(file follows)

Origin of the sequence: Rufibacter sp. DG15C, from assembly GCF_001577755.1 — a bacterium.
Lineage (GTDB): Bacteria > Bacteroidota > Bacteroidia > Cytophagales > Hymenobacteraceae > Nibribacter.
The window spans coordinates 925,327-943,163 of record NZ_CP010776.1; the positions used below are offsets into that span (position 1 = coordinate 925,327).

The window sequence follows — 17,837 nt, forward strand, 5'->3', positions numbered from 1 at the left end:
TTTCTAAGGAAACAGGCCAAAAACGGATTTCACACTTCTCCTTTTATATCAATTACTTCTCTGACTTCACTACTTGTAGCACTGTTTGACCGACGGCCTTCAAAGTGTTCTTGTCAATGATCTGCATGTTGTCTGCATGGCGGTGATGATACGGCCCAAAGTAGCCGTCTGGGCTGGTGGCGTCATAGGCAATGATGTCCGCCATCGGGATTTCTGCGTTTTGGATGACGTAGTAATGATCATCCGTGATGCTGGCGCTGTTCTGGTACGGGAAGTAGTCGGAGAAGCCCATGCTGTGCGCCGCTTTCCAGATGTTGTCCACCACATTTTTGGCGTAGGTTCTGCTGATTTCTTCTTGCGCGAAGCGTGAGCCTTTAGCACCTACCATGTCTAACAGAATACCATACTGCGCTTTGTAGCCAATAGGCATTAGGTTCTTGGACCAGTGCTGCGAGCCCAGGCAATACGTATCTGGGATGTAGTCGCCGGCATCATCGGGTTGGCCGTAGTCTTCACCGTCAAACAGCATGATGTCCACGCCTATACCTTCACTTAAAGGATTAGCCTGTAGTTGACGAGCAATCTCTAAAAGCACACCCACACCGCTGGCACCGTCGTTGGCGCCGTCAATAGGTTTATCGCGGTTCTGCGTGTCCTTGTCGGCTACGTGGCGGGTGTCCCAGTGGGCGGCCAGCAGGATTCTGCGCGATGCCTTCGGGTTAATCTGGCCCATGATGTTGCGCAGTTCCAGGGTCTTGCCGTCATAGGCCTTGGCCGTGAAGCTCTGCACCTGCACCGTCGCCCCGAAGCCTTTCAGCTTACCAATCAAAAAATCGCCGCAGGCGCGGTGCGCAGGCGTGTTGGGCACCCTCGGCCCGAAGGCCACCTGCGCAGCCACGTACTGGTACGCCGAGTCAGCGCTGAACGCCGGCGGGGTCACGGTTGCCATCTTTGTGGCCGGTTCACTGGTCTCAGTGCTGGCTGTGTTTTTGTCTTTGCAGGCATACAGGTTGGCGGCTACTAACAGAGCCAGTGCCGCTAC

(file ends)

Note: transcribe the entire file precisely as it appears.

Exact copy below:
Origin of the sequence: Rufibacter sp. DG15C, from assembly GCF_001577755.1 — a bacterium.
Lineage (GTDB): Bacteria > Bacteroidota > Bacteroidia > Cytophagales > Hymenobacteraceae > Nibribacter.
The window spans coordinates 925,327-943,163 of record NZ_CP010776.1; the positions used below are offsets into that span (position 1 = coordinate 925,327).

The window sequence follows — 17,837 nt, forward strand, 5'->3', positions numbered from 1 at the left end:
TTTCTAAGGAAACAGGCCAAAAACGGATTTCACACTTCTCCTTTTATATCAATTACTTCTCTGACTTCACTACTTGTAGCACTGTTTGACCGACGGCCTTCAAAGTGTTCTTGTCAATGATCTGCATGTTGTCTGCATGGCGGTGATGATACGGCCCAAAGTAGCCGTCTGGGCTGGTGGCGTCATAGGCAATGATGTCCGCCATCGGGATTTCTGCGTTTTGGATGACGTAGTAATGATCATCCGTGATGCTGGCGCTGTTCTGGTACGGGAAGTAGTCGGAGAAGCCCATGCTGTGCGCCGCTTTCCAGATGTTGTCCACCACATTTTTGGCGTAGGTTCTGCTGATTTCTTCTTGCGCGAAGCGTGAGCCTTTAGCACCTACCATGTCTAACAGAATACCATACTGCGCTTTGTAGCCAATAGGCATTAGGTTCTTGGACCAGTGCTGCGAGCCCAGGCAATACGTATCTGGGATGTAGTCGCCGGCATCATCGGGTTGGCCGTAGTCTTCACCGTCAAACAGCATGATGTCCACGCCTATACCTTCACTTAAAGGATTAGCCTGTAGTTGACGAGCAATCTCTAAAAGCACACCCACACCGCTGGCACCGTCGTTGGCGCCGTCAATAGGTTTATCGCGGTTCTGCGTGTCCTTGTCGGCTACGTGGCGGGTGTCCCAGTGGGCGGCCAGCAGGATTCTGCGCGATGCCTTCGGGTTAATCTGGCCCATGATGTTGCGCAGTTCCAGGGTCTTGCCGTCATAGGCCTTGGCCGTGAAGCTCTGCACCTGCACCGTCGCCCCGAAGCCTTTCAGCTTACCAATCAAAAAATCGCCGCAGGCGCGGTGCGCAGGCGTGTTGGGCACCCTCGGCCCGAAGGCCACCTGCGCAGCCACGTACTGGTACGCCGAGTCAGCGCTGAACGCCGGCGGGGTCACGGTTGCCATCTTTGTGGCCGGTTCACTGGTCTCAGTGCTGGCTGTGTTTTTGTCTTTGCAGGCATACAGGTTGGCGGCTACTAACAGAGCCAGTGCCGCTAC